So he flew down to Washington to recruit me. But it was not an easy sell. In the 1980s, Time was still a place where the good jobs of correspondent, writer, and editor were held by men, while the lesser jobs of researchers and librarians were manned by women. Relations between the two were similar to those between pilots and stewardesses or doctors and nurses— different pay and different status, with one meant to serve the other. They worked in a closed, intimate environment with clear gender lines of demarcation where at least two nights a week everyone was expected to stay late. There was no Hugh Hefner walking around in pajamas, but it felt like party time, with premium liquor and rare roast beef served by white-jacketed waiters. There were more affairs than weddings, and the tales of top editors keeping cars purring at the curbs racking up hundreds of dollars in fares were the source of ribbing, not ridicule. Two top editors married researchers. Jason McManus, editor in chief, married three. One senior editor, between marriages, plastered Playboy centerfolds around the cubicle of one researcher, a prank typical of the frat house atmosphere. It didn't improve the condition of women at the magazine any more than bra burnings did the condition of women generally, but the females on the staff were nonetheless grateful when B. J. Phillips showed up without her blouse at story conference the next morning.
Time still had a peculiar division of labor: reporters from the many bureaus would send "files" to New York at the end of the week to be chopped and diced by hard-drinking, late night writers, who then sent them on to be pureed by hard-drinking, late night editors. I told Walter no.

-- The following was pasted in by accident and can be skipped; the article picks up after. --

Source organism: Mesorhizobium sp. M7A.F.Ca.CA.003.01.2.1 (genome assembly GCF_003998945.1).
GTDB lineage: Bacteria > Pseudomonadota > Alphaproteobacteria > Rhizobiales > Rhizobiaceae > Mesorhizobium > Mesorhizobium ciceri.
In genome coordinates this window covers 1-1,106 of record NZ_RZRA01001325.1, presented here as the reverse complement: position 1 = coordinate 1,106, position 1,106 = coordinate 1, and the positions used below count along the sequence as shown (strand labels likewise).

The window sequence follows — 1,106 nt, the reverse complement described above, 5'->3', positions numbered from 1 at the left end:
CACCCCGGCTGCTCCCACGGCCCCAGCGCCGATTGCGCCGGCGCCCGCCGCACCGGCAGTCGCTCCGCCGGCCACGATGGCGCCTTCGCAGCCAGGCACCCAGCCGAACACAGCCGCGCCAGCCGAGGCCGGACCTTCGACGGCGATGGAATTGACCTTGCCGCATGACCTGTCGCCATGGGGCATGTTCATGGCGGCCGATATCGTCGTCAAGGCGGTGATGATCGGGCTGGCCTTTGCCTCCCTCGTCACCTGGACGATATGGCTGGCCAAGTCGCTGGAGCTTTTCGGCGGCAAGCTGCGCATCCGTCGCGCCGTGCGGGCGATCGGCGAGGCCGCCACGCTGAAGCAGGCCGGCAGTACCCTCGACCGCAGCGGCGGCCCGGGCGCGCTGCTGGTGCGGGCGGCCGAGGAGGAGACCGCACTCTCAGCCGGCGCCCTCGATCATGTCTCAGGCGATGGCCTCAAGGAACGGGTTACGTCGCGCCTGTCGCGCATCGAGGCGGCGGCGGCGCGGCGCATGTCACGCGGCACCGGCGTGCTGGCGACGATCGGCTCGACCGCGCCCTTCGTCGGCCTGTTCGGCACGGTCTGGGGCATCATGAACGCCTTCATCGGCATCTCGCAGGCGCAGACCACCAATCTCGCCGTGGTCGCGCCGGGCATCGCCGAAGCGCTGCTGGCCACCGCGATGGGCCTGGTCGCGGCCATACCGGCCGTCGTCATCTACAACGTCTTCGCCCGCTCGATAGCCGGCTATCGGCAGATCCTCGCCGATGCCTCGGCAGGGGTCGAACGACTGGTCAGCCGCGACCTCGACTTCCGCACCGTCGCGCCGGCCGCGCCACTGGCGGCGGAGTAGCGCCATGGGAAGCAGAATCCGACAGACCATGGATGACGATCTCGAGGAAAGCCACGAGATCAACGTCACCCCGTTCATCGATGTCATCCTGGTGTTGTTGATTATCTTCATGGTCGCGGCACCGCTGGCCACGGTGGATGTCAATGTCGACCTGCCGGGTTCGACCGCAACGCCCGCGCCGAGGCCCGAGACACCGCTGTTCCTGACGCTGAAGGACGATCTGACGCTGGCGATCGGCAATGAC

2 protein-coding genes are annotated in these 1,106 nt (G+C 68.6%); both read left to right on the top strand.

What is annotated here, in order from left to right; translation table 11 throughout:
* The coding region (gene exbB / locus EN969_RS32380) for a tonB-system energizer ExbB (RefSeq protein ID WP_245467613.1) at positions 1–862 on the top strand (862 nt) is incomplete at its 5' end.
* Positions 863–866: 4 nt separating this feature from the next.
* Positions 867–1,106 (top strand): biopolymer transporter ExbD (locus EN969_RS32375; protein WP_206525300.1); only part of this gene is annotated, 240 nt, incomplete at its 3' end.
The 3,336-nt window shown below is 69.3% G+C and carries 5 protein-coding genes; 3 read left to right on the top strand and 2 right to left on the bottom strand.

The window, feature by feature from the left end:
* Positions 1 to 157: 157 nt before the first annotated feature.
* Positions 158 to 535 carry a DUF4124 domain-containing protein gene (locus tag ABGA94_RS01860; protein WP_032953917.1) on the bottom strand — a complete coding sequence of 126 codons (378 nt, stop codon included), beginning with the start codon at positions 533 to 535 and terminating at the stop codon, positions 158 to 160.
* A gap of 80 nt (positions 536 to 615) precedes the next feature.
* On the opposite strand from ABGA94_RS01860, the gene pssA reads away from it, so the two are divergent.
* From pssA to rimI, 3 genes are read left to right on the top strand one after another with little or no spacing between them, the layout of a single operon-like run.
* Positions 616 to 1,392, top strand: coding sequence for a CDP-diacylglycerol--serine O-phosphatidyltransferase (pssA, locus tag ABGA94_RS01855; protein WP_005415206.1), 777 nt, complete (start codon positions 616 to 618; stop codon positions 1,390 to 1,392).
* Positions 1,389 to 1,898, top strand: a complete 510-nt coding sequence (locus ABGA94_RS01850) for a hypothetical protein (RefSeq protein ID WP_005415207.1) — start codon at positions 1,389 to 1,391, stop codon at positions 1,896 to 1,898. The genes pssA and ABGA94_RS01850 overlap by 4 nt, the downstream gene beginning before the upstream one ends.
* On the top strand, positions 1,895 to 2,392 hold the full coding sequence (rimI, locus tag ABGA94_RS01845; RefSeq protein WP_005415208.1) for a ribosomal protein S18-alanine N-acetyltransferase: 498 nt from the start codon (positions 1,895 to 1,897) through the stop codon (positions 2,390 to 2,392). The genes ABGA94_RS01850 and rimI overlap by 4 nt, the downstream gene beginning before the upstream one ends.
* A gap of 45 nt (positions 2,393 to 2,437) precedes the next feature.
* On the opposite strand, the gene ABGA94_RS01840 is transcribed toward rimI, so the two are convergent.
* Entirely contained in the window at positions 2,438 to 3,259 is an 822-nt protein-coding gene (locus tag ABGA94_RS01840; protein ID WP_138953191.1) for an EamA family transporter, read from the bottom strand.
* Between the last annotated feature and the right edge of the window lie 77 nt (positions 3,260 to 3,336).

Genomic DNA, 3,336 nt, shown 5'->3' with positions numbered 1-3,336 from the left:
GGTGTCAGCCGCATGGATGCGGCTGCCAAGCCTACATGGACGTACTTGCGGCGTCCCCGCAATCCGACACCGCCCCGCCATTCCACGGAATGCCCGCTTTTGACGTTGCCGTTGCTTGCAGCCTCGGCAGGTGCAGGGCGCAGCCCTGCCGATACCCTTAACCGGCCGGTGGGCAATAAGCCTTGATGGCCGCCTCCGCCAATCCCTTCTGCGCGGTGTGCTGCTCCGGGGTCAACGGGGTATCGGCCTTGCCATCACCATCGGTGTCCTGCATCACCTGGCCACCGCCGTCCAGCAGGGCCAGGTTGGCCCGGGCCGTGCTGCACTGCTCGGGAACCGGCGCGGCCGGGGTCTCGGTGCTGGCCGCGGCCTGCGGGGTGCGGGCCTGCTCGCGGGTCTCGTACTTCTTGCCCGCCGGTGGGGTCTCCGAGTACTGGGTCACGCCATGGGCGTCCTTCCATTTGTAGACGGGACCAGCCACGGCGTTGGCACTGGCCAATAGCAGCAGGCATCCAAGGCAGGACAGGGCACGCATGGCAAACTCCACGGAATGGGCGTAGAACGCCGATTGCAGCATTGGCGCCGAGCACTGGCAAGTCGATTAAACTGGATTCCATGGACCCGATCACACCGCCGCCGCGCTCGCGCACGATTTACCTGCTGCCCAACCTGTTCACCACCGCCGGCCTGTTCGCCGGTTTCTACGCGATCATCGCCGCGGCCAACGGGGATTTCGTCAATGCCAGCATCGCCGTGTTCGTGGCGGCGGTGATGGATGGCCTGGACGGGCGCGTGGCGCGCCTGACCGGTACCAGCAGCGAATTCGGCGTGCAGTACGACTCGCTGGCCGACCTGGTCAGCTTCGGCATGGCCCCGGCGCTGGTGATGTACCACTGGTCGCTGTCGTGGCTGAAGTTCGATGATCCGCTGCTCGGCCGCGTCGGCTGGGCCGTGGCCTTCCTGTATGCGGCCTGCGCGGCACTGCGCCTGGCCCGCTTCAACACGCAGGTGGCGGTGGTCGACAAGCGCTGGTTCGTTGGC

But then Walter, like a good reporter, tracked me down in Pennsylvania on Thanksgiving. The Bresnahans were encamped at Holy Spirit Hospital, visiting my mother who had just had surgery. We carted turkey and fixings (and a jigsaw puzzle) to the solarium. It wasn't a time to be doing career planning.
Being home did make me think about my relationship with my parents. It hadn't had just one turn, from child to adult, but from good child, to bad child, to semi-good child in college, to adult with a checkered career. The best thing I'd done was make them grandparents. They were glad I'd settled on journalism finally, but they didn't know if The New Republic was a good job or a bad one. My parents dutifully subscribed, but it was as foreign to them as Le Monde Diplomatique. They had no interest in Michel Foucault's deconstruction or parsing the meaning of meaning.
Walter, who would become the centerpiece of my professional life, was more convinced that I was meant to be at Time than I was convinced I wasn't. But what really moved me was how much the idea of their daughter working at a magazine on Ed McMahon's Publisher's Clearing House list pleased my parents. It was mainstream and middlebrow, had currency at the bridge table and in Good Shepherd parish hall. I moved to Time and my parents soon were displaying each issue like a coffee-table book.